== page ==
• 4. 

    Negative effects on performance of pathways by temporally displaced members. While we have treated the Avidian communities as analogues for real natural communities, they may also be seen as analogous to enzymes in a metabolic pathway, and the virtual metabolism of resources as analogous to the modification of substrates by one enzyme, which are then passed to the next one in the pathway. (The analogy here is not entirely accurate, because the Avidians often use more than one resource and may consume their own by-products.) It has recently become possible to produce reconstructed ancestral sequences of particular enzymes, insert them into extant living cells, and analyze the physiological and evolutionary responses of the unmodified remainder of the pathway [28, 29]. An inferred ancestral variant of the essential gene tufB (which in bacteria encodes elongation factor Tu), when inserted into a modern E. coli cell, was not immediately lethal, but did cause a twofold decrease in fitness due to reduced protein dosage. This resembles the reduction in fitness seen in multiple ecotypes (sometimes the whole community) in the presence of a temporally displaced replacer or invader. These qualitatively similar results suggest that both our digital communities and real metabolic pathways are made up of mutually co-adapted elements, and that the context as a whole suffers when one element is out of evolutionary sync with the others. Our results also suggest another interesting avenue for future work by allowing evolutionary responses [29] in the kinds of experiments we have performed here, rather than just ecological-scale experiments where selection does not act on either the replaced ecotype or the rest of the community. Better still would be experiments where the invader is kept evolutionarily frozen while the rest of the community is allowed to evolve.

5 Concluding Remarks

Our results show the potential for digital evolution to contribute to studying dynamics of multispecies community interactions, combining them with aspects of macroevolution for a fuller understanding of how community composition and ecological and evolutionary responses are shaped over time. While digital organisms and the communities they form lack many details of real-world analogues, our results bear a number of similarities to what is known from real communities, particularly microbial ones, and suggest a number of promising avenues for future research. Here, we have shown that “fitness” (measured as a reproductive rate as for real organisms) in cross-feeding communities of digital organisms can depend heavily on community context. We have also shown that evolution continues in a cryptic but discontinuous manner even when eco-phenotypic data would imply stasis, and that major macroevolutionary events such as mass extinctions can produce unforeseen redirections of prevailing evolutionary tendencies, leading to unexpected evolutionary intransitivity when pre- and post-extinction communities meet. Remarkably, our results obtain without any “sophisticated” biotic interactions, such as predation and parasitism; rather, they arise from relatively simple facilitative resource dynamics. Further development of digital evolution platforms (for example, to allow lineage-specific “freezing” of evolution), when combined with measurement approaches developed for experimental evolution and community ecology, make digital evolution a capable alternative to more traditional modeling and biological approaches for elucidating general principles of evolution in interacting multispecies communities.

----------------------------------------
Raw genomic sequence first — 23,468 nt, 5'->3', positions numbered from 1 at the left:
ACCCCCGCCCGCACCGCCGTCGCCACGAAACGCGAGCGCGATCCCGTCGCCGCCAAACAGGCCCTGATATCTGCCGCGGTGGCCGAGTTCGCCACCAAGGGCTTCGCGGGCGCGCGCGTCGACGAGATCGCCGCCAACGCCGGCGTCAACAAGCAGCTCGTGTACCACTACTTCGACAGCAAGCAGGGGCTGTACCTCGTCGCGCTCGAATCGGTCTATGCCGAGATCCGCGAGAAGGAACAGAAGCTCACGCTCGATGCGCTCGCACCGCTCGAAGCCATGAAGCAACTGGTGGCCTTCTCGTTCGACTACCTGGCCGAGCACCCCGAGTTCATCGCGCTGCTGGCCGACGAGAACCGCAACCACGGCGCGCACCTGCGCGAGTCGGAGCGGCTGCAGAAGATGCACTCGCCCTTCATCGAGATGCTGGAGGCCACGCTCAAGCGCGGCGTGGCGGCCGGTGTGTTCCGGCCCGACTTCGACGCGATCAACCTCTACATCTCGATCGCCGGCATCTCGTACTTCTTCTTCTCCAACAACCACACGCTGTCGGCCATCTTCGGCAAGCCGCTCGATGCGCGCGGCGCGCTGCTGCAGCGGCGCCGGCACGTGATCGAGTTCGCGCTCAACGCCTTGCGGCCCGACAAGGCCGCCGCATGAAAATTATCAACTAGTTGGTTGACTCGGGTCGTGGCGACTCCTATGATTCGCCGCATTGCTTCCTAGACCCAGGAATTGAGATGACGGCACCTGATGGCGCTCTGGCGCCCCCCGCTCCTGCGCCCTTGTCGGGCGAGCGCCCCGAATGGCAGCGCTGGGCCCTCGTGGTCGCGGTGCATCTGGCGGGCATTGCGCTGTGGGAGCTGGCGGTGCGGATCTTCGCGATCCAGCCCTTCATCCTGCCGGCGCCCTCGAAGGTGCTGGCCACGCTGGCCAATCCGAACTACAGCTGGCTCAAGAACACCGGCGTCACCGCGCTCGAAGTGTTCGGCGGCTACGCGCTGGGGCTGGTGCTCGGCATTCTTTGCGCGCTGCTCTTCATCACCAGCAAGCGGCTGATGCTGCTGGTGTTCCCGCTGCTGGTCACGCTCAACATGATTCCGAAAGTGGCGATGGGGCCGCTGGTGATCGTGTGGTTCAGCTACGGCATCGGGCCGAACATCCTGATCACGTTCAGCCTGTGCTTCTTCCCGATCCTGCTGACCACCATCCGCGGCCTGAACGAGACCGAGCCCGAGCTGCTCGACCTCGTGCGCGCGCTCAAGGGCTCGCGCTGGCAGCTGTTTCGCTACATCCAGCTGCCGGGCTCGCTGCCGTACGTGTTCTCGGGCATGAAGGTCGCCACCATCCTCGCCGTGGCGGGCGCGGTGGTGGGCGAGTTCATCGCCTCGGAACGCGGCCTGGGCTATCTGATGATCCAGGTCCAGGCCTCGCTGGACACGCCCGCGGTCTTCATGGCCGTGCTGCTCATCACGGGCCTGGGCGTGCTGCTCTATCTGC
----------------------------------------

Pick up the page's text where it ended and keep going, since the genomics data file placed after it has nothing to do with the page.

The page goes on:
Although we have already highlighted commonalities between our results and previous real biological ones, perhaps the greatest implications of our results are for still-speculative areas of science. Here, we have been able to resurrect organisms lost during mass extinctions and compete them against post-extinction ones, often revealing the inadequacy of the latter. While still the domain of science fiction novels and movies, advances in modern biotechnology could conceivably resurrect extinct megafauna within the next century. While great caution must be exercised in extrapolating results from a digital system like ours to the real world (or even a still-fictional extension of it), we believe that our results have bearing on the wisdom of actually attempting this. Unless resurrected species are kept in tightly contained artificial environments, our results suggest that, if released into the modern natural world, such species might well have unforeseen negative interactions with members of the modern biota, perhaps to the point of driving those modern organisms extinct. Our results also imply that even if resurrected species succeed in establishing themselves in the modern world, it is quite likely that, due to mismatched ecological interactions, their performance will be reduced relative to what it was in their own fully native community prior to their initial extinction.

Acknowledgments

We thank three anonymous reviewers for comments and feedback that helped us improve the manuscript. This study was supported by research grants #31470435 from the National Natural Science Foundation of China (http://www.nsfc.gov.cn) and #KYRC201301 from the Chinese Ministry of Education (http://www.moe.edu.cn) to G.Y. The funders had no role in study design, data collection and analysis, decision to publish, or preparation of the manuscript. G.Y. gives special thanks to Dr. Tim Cooper (School of Natural and Computational Sciences, Massey University, Palmerston North, New Zealand) for suggesting the sequential full-community competition approach; to Dr. Richard E. Lenski (Department of Microbiology and Molecular Genetics, Michigan State University, East Lansing, Michigan, USA) and Dr. Josef Voglmeir (College of Food Science, Nanjing Agricultural University, Nanjing, Jiangsu, China) for fruitful advice and discussions; and to Dr. Nils Christian Stenseth (Centre for Ecological and Evolutionary Synthesis, University of Oslo, Oslo, Norway) for providing the initial intellectual stimulus for this project. This manuscript grew out of a talk presented at the celebration for Dr. Lenski's 60th birthday at the 2016 BEACON Congress, held August 10–13, 2016 at Michigan State University.